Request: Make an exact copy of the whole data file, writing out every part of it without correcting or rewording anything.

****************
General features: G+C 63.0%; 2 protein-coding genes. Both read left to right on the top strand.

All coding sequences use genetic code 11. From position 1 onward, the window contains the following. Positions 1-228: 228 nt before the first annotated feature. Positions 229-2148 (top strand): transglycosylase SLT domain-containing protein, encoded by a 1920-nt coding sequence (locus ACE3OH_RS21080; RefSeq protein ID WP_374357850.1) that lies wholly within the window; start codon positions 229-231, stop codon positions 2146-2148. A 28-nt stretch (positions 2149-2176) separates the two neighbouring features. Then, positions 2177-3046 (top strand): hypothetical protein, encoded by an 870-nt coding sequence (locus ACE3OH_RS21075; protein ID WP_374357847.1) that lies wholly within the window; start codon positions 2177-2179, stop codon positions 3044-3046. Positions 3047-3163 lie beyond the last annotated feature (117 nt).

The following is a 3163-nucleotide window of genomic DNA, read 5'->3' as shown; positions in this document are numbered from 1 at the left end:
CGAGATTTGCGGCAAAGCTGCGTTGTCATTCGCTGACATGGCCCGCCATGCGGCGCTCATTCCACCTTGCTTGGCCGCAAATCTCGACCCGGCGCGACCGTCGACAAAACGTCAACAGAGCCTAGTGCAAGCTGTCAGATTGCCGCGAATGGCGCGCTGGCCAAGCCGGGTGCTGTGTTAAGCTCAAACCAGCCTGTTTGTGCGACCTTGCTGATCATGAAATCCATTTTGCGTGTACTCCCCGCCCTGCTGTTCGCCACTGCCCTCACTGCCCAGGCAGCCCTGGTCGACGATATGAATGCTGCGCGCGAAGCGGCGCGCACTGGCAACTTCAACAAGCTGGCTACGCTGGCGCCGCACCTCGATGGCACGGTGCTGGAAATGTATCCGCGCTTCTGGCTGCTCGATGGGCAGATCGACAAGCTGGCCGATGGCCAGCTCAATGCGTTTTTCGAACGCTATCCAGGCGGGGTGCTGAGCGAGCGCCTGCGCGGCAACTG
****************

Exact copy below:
General features: G+C 63.0%; 2 protein-coding genes. Both read left to right on the top strand.

All coding sequences use genetic code 11. From position 1 onward, the window contains the following. Positions 1-228: 228 nt before the first annotated feature. Positions 229-2148 (top strand): transglycosylase SLT domain-containing protein, encoded by a 1920-nt coding sequence (locus ACE3OH_RS21080; RefSeq protein ID WP_374357850.1) that lies wholly within the window; start codon positions 229-231, stop codon positions 2146-2148. A 28-nt stretch (positions 2149-2176) separates the two neighbouring features. Then, positions 2177-3046 (top strand): hypothetical protein, encoded by an 870-nt coding sequence (locus ACE3OH_RS21075; protein ID WP_374357847.1) that lies wholly within the window; start codon positions 2177-2179, stop codon positions 3044-3046. Positions 3047-3163 lie beyond the last annotated feature (117 nt).

The following is a 3163-nucleotide window of genomic DNA, read 5'->3' as shown; positions in this document are numbered from 1 at the left end:
CGAGATTTGCGGCAAAGCTGCGTTGTCATTCGCTGACATGGCCCGCCATGCGGCGCTCATTCCACCTTGCTTGGCCGCAAATCTCGACCCGGCGCGACCGTCGACAAAACGTCAACAGAGCCTAGTGCAAGCTGTCAGATTGCCGCGAATGGCGCGCTGGCCAAGCCGGGTGCTGTGTTAAGCTCAAACCAGCCTGTTTGTGCGACCTTGCTGATCATGAAATCCATTTTGCGTGTACTCCCCGCCCTGCTGTTCGCCACTGCCCTCACTGCCCAGGCAGCCCTGGTCGACGATATGAATGCTGCGCGCGAAGCGGCGCGCACTGGCAACTTCAACAAGCTGGCTACGCTGGCGCCGCACCTCGATGGCACGGTGCTGGAAATGTATCCGCGCTTCTGGCTGCTCGATGGGCAGATCGACAAGCTGGCCGATGGCCAGCTCAATGCGTTTTTCGAACGCTATCCAGGCGGGGTGCTGAGCGAGCGCCTGCGCGGCAACTG